The Delhi High Court judgement by Justice Pratibha Rani is a terrifying indication of where we are as a nation right now. While Kanhaiya Kumar has been given bail, this is no cause for celebration for either him or anyone else.
For him, because it certifies him a criminal and a seditionist and he is neither. He is just a conservative, nationalist Leftie, law-abiding and with full faith in the Indian Constitution.
For me, it is not because I have very little faith in the Constitution and am anti-national so I could be in jail next.
And for all of us because we have been unequivocally told that to be free and democratic citizens, we have to love India and everything about it without condition.
We have to sing patriotic songs from Upkaar, we have to think of Afzal Guru and Maqbool Bhat as criminals and we have to realize that our democratic rights and freedoms in Universities are because the army is fighting wars for us on the border.
This is a frightening vision of democracy. Democracy, as I understand it, has little or nothing to do with what the army does. It is, in the words of Abraham Lincoln, a government by, for and of the people, not the army. By people, we mean the majority.
In India, the majority might well be no different from Justice Pratibha Rani. But democracy also recognizes that there will be people who are not the majority and a democracy protects their rights to be who they are.
A democracy also needs healthy criticism from its people. In Günter Grass’ words, a citizen’s duty in a democracy or indeed in any form of government is to keep his/her mouth open. This judgement shuts our mouths.
Justice Pratibha Rani is worried about JNU slogans demoralizing the Indian army. But what about the demoralized mothers, fathers, wives, sons and daughters of thousands of other Kashmiris who have been disappeared, killed, buried in unmarked, collective graves.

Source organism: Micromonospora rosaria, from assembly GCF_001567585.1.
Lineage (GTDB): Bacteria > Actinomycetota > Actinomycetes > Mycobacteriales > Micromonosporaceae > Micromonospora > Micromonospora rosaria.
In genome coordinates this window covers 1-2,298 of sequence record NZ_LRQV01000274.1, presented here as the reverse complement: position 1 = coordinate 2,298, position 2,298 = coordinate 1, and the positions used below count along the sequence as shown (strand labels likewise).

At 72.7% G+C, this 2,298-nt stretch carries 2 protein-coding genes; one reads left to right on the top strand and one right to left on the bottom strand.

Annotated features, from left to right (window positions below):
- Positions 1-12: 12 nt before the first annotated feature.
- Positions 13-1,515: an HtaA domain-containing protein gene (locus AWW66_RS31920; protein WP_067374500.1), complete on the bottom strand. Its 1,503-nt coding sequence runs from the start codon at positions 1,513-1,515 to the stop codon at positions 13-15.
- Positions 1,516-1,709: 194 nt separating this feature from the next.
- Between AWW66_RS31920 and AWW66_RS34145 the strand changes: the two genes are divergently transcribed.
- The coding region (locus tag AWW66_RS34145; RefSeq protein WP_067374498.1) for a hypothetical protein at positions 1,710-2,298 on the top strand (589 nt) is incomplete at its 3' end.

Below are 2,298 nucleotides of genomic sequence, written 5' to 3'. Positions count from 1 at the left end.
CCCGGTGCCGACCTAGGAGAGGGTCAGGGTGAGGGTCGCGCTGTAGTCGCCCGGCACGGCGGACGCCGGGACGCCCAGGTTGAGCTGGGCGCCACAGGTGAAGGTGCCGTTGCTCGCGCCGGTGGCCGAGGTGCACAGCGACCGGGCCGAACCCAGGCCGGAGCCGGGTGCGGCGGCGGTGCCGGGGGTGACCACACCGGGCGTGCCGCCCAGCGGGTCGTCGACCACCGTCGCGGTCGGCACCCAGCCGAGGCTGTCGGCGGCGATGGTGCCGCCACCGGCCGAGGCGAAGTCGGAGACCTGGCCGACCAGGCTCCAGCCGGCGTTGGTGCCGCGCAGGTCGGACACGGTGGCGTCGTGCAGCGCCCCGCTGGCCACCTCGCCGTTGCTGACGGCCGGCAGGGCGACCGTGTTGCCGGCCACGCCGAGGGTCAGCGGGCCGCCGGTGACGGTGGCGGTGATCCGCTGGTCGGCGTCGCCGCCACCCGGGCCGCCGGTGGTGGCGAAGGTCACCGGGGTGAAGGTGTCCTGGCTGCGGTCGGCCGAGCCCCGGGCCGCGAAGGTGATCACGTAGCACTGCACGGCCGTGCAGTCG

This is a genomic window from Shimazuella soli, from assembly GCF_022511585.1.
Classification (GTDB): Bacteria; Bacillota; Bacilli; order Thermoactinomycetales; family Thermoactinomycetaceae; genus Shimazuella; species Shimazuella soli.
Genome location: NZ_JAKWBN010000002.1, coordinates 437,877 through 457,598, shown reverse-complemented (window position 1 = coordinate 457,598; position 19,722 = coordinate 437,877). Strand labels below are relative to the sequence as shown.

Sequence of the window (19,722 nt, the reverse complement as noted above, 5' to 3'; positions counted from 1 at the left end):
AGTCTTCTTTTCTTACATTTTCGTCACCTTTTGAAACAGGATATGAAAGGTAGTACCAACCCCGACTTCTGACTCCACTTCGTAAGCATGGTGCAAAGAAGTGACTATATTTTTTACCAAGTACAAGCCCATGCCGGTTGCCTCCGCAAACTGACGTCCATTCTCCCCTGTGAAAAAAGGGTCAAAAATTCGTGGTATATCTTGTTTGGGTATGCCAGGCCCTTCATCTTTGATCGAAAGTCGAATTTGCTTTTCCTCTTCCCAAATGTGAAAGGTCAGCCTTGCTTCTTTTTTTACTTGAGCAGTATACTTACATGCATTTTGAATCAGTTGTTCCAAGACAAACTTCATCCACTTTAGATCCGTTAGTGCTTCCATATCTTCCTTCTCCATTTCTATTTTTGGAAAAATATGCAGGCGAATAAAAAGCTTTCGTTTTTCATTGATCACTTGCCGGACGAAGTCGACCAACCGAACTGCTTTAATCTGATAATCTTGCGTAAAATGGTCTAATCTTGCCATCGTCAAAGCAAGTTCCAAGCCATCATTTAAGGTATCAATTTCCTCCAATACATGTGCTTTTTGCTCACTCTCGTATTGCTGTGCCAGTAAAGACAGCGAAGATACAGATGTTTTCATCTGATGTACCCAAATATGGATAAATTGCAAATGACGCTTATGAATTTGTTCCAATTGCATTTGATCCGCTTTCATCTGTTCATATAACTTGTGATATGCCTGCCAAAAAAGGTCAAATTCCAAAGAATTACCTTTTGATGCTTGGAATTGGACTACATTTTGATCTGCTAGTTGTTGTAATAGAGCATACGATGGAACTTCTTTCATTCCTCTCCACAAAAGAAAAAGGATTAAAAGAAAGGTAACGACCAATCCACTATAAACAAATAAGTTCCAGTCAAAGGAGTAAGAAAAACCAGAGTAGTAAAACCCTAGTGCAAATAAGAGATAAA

What about the mothers and fathers of Nilofer and Asiya? Do they have no place in India’s democracy? Clearly not. Is it a surprise, then, that Kashmiris raise the slogans mentioned in the judgement? Kashmir is at the heart of this issue and the judgement does not consider it legitimate to even talk about it in Indian democracy.
But an even more pathetic and shameful politics is at work. Why has a UP Hindu (Kanhaiya Kumar) and a Maharashtrian Muslim (Umar Khalid) and sundry other Hindu boys the targets of government’s ire in JNU? Why not Kashmiri students of which there are many in JNU? Is it because of the BJP’s tie-up with the PDP, for whom Afzal Guru and Maqbool Bhat are martyrs? Why aren’t all the PDP leaders also booked for sedition? Why isn’t the BJP as a party booked for sedition for tying up with people who have no respect for the Indian army and what they are doing in Kashmir?
Does it mean, then, that the true seditionists in this country are the members and supporters of the BJP? The fact is that the only people who hate this country are those who speak of the army and battles and loving India and ‘make in India’ but actually sell India bit by bit to the United States and the rest of the Western world and Israel.
Oh and some of us too, who do not like nationalism, do not want armies, do not want battles, do not need battles on the border to be able to have conversations in Universities. We believe that conversations in and outside Universities and anywhere in the world are our lifeblood.
If that is an infection in our blood, we are proudly infected. If you try and amputate us, we will fight back. It is you who need amputation, not us.
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Ashley Tellis is an Associate Professor in Gender, Writing and Research at IMHST, BALM, Chennai